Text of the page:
I have struggled with anxiety since I was about 9 years old. Although, back then, I had no idea that’s what it even was. Ever since I was a little girl, I always had trouble with change. My first memory of this was in elementary school. I was in fifth grade and about to make the transition into middle school–that meant a new building, all new teachers, and new faces. When the first day of sixth grade arrived, my body didn’t know how to handle it. I felt so sick to my stomach and would just cry on the stairs uncontrollably. I was constantly late to school because I would lock myself in the bathroom, giving my parents no other option than to drive me in late. Once I got into the routine at school, those feelings diminished…but they resurfaced when it was time to transition to high school, and the cycled repeated itself.
I continued to go through life suffering with this unknown anxiety, always brought on by big changes in my life. I never really thought of it to be a major problem until it led to my eating disorder. Losing weight became a subconscious obsession. The thought of food or gaining any weight increased my anxiety and also accelerated my weight loss. It wasn’t until I began to seek help (unwillingly at first) through counseling, that we discovered I had been dealing with anxiety nearly my whole life. I saw a counselor for about a year to try and deal and work through my eating disorder. That was about five years ago. I no longer see a counselor, but I have an amazing support system. My mom and my sister are my rocks.
Flash forward a few years–I meet the man of my dreams. We dated for over three years, got married, and a month later got pregnant. One of my biggest fears during pregnancy was having postpartum anxiety/depression. I knew that I was more susceptible to it because it was something I have already dealt with most of my life. I was stricken with anxiety my whole pregnancy: fear of miscarriage, fear of my baby’s healthy, and fear of stillbirth (just to name a few). My diagnosis with Cholestasis led to a lot of my anxiety.
June 15th I gave birth to my son, and he was perfect. I couldn’t have been more in love. But, it didn’t take long for anxiety to take over my life. I relied fully on the nurses to care for my son while we were in the hospital. I was unable to breastfeed because Jackson had trouble latching, and I wasn’t producing a proper milk flow…which I blame a lot on my anxiety. The day we left the hospital, I balled my eyes out. My mom was waiting for us at our apartment, and I just remember asking her, with puffy eyes, if she could stay the night and help me. I cried–no, sobbed, every single day for the first four months of my son’s life. I was constantly staying at my parent’s house because I was terrified to be alone with my son. Not because I was afraid that I would harm him, but because I felt so inadequate as a mother. I felt like I did everything wrong. Any time he cried, I felt as if it was my fault, and that I wasn’t giving him what he needed. The cries and lack of sleep only heightened my anxiety.
I never slept at night because I was constantly checking to make sure he was still breathing. If my son was in his swing and I had a blanket on him, I had to take the blanket off of him if I left the room–even if it was for a brief minute to run to the bathroom. I would have visions of the blanket somehow draped over his face and returning to find him suffocated. Whenever we drove in the car with my son, I had to sit in the backseat with him because I needed to have my eyes on him 24/7. Any odd noise he made, I would call the pediatrician because I was so afraid that if I didn’t call them, something would happen to Jackson. These are just a few of the many, many irrational fears I had.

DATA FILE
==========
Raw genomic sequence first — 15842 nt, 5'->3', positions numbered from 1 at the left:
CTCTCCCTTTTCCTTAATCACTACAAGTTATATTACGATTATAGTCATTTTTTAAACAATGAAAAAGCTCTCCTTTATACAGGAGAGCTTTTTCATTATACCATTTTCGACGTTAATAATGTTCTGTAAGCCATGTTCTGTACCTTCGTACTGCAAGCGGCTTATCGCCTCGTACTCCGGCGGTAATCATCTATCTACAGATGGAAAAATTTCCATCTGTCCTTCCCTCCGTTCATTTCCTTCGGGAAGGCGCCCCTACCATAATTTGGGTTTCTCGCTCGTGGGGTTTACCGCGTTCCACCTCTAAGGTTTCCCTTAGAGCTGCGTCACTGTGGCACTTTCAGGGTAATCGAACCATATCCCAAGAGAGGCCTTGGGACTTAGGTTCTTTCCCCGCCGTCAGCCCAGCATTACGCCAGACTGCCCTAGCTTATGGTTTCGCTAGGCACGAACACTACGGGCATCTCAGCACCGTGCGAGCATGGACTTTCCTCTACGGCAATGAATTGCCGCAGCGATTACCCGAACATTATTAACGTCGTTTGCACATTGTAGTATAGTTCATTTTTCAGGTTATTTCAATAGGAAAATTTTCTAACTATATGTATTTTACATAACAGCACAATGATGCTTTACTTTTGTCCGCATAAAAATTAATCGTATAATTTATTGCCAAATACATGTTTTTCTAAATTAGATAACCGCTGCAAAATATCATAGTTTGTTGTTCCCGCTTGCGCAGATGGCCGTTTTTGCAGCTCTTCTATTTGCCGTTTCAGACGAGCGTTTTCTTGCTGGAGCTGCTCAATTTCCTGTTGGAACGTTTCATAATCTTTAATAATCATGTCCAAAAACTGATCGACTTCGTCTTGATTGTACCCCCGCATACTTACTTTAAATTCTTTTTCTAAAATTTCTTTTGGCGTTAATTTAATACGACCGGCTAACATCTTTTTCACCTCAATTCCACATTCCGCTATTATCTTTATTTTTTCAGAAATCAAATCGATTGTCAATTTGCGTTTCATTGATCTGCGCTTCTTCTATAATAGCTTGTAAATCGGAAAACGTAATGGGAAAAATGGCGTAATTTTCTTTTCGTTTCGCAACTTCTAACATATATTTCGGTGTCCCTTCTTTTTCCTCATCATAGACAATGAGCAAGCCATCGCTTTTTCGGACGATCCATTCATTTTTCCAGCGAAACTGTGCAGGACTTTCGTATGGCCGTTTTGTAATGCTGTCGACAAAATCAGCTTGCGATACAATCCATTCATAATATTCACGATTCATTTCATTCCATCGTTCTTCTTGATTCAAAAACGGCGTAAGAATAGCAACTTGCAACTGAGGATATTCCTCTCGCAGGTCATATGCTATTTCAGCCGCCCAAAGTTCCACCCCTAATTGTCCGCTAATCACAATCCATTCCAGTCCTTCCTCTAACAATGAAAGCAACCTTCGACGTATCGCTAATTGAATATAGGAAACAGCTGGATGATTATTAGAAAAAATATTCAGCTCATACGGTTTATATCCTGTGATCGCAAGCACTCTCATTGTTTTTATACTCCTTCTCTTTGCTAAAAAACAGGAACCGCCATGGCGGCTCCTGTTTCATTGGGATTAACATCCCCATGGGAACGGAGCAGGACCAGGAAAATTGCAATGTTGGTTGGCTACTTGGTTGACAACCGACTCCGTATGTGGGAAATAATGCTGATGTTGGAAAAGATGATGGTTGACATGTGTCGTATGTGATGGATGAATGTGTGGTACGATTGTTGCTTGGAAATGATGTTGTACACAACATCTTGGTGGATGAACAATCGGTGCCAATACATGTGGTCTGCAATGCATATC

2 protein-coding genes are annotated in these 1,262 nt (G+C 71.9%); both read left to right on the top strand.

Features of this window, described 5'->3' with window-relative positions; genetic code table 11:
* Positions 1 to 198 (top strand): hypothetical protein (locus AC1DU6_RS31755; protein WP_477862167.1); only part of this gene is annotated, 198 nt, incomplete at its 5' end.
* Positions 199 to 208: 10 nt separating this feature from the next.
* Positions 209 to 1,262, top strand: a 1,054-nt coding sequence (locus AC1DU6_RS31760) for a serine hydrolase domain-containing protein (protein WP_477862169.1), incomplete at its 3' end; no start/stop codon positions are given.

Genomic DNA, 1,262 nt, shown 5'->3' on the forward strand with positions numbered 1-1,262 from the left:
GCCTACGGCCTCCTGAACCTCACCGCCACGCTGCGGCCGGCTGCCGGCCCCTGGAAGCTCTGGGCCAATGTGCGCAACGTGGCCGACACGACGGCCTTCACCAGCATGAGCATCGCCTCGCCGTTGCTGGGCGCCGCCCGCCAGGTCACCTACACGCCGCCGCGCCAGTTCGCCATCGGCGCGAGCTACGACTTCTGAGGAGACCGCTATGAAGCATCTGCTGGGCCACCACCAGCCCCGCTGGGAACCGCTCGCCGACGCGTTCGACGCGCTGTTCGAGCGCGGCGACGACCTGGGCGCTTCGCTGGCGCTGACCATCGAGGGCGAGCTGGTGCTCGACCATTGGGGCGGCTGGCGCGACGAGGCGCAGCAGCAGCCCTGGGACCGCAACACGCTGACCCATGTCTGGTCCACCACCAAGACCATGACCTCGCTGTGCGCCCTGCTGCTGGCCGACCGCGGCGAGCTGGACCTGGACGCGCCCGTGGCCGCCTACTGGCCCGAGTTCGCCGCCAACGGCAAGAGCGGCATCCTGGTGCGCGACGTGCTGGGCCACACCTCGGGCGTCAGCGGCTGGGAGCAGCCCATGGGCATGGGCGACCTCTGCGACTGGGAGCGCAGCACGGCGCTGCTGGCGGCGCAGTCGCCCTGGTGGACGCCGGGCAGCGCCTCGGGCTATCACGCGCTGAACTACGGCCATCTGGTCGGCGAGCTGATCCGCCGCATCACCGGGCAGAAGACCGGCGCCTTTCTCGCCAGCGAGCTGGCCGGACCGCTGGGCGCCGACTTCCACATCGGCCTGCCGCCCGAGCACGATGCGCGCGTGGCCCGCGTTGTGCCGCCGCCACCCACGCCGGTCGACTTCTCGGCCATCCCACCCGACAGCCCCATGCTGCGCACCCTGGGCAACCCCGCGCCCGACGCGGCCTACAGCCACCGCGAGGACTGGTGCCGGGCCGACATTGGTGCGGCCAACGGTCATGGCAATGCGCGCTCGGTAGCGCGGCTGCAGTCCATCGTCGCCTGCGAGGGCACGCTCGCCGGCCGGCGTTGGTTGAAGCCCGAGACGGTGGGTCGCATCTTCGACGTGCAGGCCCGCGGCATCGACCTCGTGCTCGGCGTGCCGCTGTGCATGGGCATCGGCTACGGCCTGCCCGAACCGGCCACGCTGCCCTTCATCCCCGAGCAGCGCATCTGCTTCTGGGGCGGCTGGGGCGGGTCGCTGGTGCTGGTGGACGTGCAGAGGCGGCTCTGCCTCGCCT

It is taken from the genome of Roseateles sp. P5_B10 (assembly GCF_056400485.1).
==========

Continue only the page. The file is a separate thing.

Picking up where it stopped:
Anxiety stole those first few precious months from me and my son. I couldn’t enjoy my baby the way you are suppose to. That still leaves a pit in my stomach and a knot in my throat. It angers me that I let my anxiety control my life.
Thankfully through prayer and support from my loved ones, my anxiety has gotten much better. But, anxiety is still a part of my life. I still have moments throughout the week where I fear and worry about little things, or about my ability as a mother. However, I am learning now to talk it out immediately instead of letting it build up and consume my whole day. I no longer want to allow anxiety the satisfaction of destroying all of my days. I refuse to let anxiety take away any more of my precious time with my son. As I am approaching the birth of my second son, I want to take all the proper steps and precautions in order to avoid the same thing from happening again. I lost precious months with my first and I will not let it happen again.
Anxiety sucks. But if you are reading this and you also struggle with anxiety, please know that you are not alone. Figure out what works best for you and seek help. Personally, I find what helps me the most is talking and venting it out. Sometimes just hearing myself talk out loud helps me think more rationally. I also find my strength and comfort through seeking the Lord. He is my Rock and Safe Place. When I am having an anxiety attack or just feel completely overwhelmed, I go to a quiet place and listen to worship music. And lastly, show yourself grace. We are the hardest on ourselves. This journey won’t be easy and it won’t be perfect. We need to be kind to ourselves. Self love and self care is so important. Anxiety does not make you weak, and it does not make you a bad mother or person. We need to stop letting those lies rule our thoughts and perception of ourselves.
So, lets fight together and beat anxiety. You are strong. We may lose the battle sometimes, but, we will never lose the war.
“I cried out, “I am slipping!” but Your unfailing love, O Lord, supported me. When doubts filled my mind, your comfort gave me renewed hope and cheer.” Psalms 94:18-19